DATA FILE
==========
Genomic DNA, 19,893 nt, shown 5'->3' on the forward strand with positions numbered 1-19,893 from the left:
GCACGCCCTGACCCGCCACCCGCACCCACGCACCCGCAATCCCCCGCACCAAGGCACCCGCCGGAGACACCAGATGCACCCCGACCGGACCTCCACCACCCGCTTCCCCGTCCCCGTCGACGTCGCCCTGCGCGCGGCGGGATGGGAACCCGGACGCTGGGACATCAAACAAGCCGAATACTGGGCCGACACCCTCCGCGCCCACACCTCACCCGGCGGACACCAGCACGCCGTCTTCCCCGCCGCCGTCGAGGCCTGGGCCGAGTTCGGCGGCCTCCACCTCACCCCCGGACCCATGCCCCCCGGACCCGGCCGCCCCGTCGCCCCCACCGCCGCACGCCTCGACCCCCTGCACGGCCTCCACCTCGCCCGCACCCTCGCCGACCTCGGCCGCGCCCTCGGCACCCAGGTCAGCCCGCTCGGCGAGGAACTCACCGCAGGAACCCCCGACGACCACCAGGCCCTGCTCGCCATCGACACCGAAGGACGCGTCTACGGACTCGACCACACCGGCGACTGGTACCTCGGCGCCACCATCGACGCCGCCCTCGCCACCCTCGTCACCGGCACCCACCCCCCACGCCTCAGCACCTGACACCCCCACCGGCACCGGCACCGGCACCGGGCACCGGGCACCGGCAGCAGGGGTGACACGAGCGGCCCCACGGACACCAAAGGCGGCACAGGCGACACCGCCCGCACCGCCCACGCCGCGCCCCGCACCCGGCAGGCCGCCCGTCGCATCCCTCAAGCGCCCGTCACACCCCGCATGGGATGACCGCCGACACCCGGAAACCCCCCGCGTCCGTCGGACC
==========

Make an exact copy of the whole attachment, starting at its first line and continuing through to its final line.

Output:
Genomic DNA, 19,893 nt, shown 5'->3' on the forward strand with positions numbered 1-19,893 from the left:
GCACGCCCTGACCCGCCACCCGCACCCACGCACCCGCAATCCCCCGCACCAAGGCACCCGCCGGAGACACCAGATGCACCCCGACCGGACCTCCACCACCCGCTTCCCCGTCCCCGTCGACGTCGCCCTGCGCGCGGCGGGATGGGAACCCGGACGCTGGGACATCAAACAAGCCGAATACTGGGCCGACACCCTCCGCGCCCACACCTCACCCGGCGGACACCAGCACGCCGTCTTCCCCGCCGCCGTCGAGGCCTGGGCCGAGTTCGGCGGCCTCCACCTCACCCCCGGACCCATGCCCCCCGGACCCGGCCGCCCCGTCGCCCCCACCGCCGCACGCCTCGACCCCCTGCACGGCCTCCACCTCGCCCGCACCCTCGCCGACCTCGGCCGCGCCCTCGGCACCCAGGTCAGCCCGCTCGGCGAGGAACTCACCGCAGGAACCCCCGACGACCACCAGGCCCTGCTCGCCATCGACACCGAAGGACGCGTCTACGGACTCGACCACACCGGCGACTGGTACCTCGGCGCCACCATCGACGCCGCCCTCGCCACCCTCGTCACCGGCACCCACCCCCCACGCCTCAGCACCTGACACCCCCACCGGCACCGGCACCGGCACCGGGCACCGGGCACCGGCAGCAGGGGTGACACGAGCGGCCCCACGGACACCAAAGGCGGCACAGGCGACACCGCCCGCACCGCCCACGCCGCGCCCCGCACCCGGCAGGCCGCCCGTCGCATCCCTCAAGCGCCCGTCACACCCCGCATGGGATGACCGCCGACACCCGGAAACCCCCCGCGTCCGTCGGACC